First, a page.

Dropbox and Dropquest 2011
18 January 2011
I’m no stranger to online storage, I’ve cycled through Windows Live Skydrive, ADrive, Google Docs, Ubuntu One, and likely a few others that I can’t recall. As far as I’m concerned, I need a secure, reliable place to store my files where I can access them anywhere because I move between computers frequently for various reasons.
Dropbox is, thus so far, my favorite of the online storage sites I’ve used and I seem to keep returning to it. It’s not the biggest; Dropbox only initially gives users 2 gigabytes, but provides opportunities for them to earn more. My account currently is 6.75 gigabytes in size, all of which I’ve earned for free. For some money, users can buy 50 or 100 gigabytes of storage space on Dropbox, or it can be won for free by participating in and winning Dropquest. What it may not give in initial storage allotment, it does make up for in features.
To my knowledge, it’s the most secure of the aforementioned storage services, as everything on the site is encrypted. The entire Dropbox website uses an https (secure) connection. Any files stored on the service are accessible by their owner(s) only, as they’re also encrypted on the site to a degree where not even those working at Dropbox are able to access them other than basic metadata (size, name, type). In all honesty, files stored on Dropbox are probably safer than they are on your own computer due to Dropbox’s numerous safeguards. I find that I trust my files to Dropbox moreso than other services.
As far as accessibility goes, Dropbox’s file synchronization software (optional, but it’s really nice to have) will run on Linux, Windows, Mac OS X, and there are apps available for it on Android, Blackberry, and iPhone/iPod/iPad and likely others that I haven’t looked into. Uploading a file with the desktop software is as simple as dragging it into the Dropbox folder, and it acts just like any other folder so making and deleting files and folders isn’t any different. Although the web interface doesn’t allow for editing the contents of a file, it does allow for moving, renaming, and deleting files without any problem and even sharing them securely with a link or specific other people, in many cases without downloading the file. As with any other website, the web interface can be accessed from anywhere on the planet, including mobile devices, for uploading or downloading files without the software as well, so it really is as they advertise: a virtual flash drive. Files and folders can be selectively synced with any computer that Dropbox’s software is installed on and there are instructions around online for setting up scripts to do various things; such as printing anything dropped into a certain folder or even setting up personal Wikis.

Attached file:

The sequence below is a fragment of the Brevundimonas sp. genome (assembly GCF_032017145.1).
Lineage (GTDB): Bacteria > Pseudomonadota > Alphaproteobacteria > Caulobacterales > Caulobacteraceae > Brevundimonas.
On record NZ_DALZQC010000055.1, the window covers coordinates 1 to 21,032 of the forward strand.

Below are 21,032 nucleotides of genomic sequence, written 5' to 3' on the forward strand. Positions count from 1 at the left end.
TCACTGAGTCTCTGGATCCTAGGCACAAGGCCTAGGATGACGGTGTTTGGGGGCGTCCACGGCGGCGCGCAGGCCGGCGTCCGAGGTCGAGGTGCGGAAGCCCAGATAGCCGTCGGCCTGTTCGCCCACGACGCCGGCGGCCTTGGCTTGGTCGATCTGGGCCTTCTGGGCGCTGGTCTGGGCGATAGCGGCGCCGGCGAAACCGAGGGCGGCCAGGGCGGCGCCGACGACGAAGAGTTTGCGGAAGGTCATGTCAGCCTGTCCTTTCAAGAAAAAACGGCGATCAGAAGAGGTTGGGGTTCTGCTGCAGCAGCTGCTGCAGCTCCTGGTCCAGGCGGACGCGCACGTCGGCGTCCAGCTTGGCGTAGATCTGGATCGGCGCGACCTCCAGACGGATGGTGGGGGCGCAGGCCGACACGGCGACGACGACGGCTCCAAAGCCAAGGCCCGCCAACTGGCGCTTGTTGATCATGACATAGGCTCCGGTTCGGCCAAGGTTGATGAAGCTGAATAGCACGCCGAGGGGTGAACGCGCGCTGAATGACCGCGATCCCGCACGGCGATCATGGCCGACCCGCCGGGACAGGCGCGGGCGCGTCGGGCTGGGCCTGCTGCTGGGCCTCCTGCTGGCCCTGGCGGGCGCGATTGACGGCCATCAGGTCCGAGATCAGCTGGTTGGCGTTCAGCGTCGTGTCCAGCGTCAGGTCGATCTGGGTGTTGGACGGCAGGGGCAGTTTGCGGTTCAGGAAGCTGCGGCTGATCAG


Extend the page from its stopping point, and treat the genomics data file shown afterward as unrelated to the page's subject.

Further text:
Dropbox recently has been much more prominent online due to Dropquest 2011, which was a competition for extra storage space and physical gear such as Tshirts and hoodies. I participated in and finished Dropquest, though I wasn’t the first (#6361) so I earned another gig of storage space for my Dropbox as does anyone else who participates in and finishes. If nothing else, giving Dropbox a try just for participating in Dropquest seems worth it in my personal opinion because it’s a very well thought out online scavenger hunt. It can take a while, but there’s a lot of mental puzzles to solve and in the end there is still the extra 1 gigabyte to be won. The competition was actually so popular that it brought down the Dropbox forums due to a widespread misconception about how to solve step two. And just as a hint, for step 28, you need to cut out the paper and fold it into a crane in order to find the math problem to solve. There are instructions online for getting through Dropquest, but for the sake of competition, I won’t post a link.
If you intend to sign up for Dropbox and give it a try, using this link to sign up: http://db.tt/ZRLTJjm will give you an extra 250Mb of space for being referred.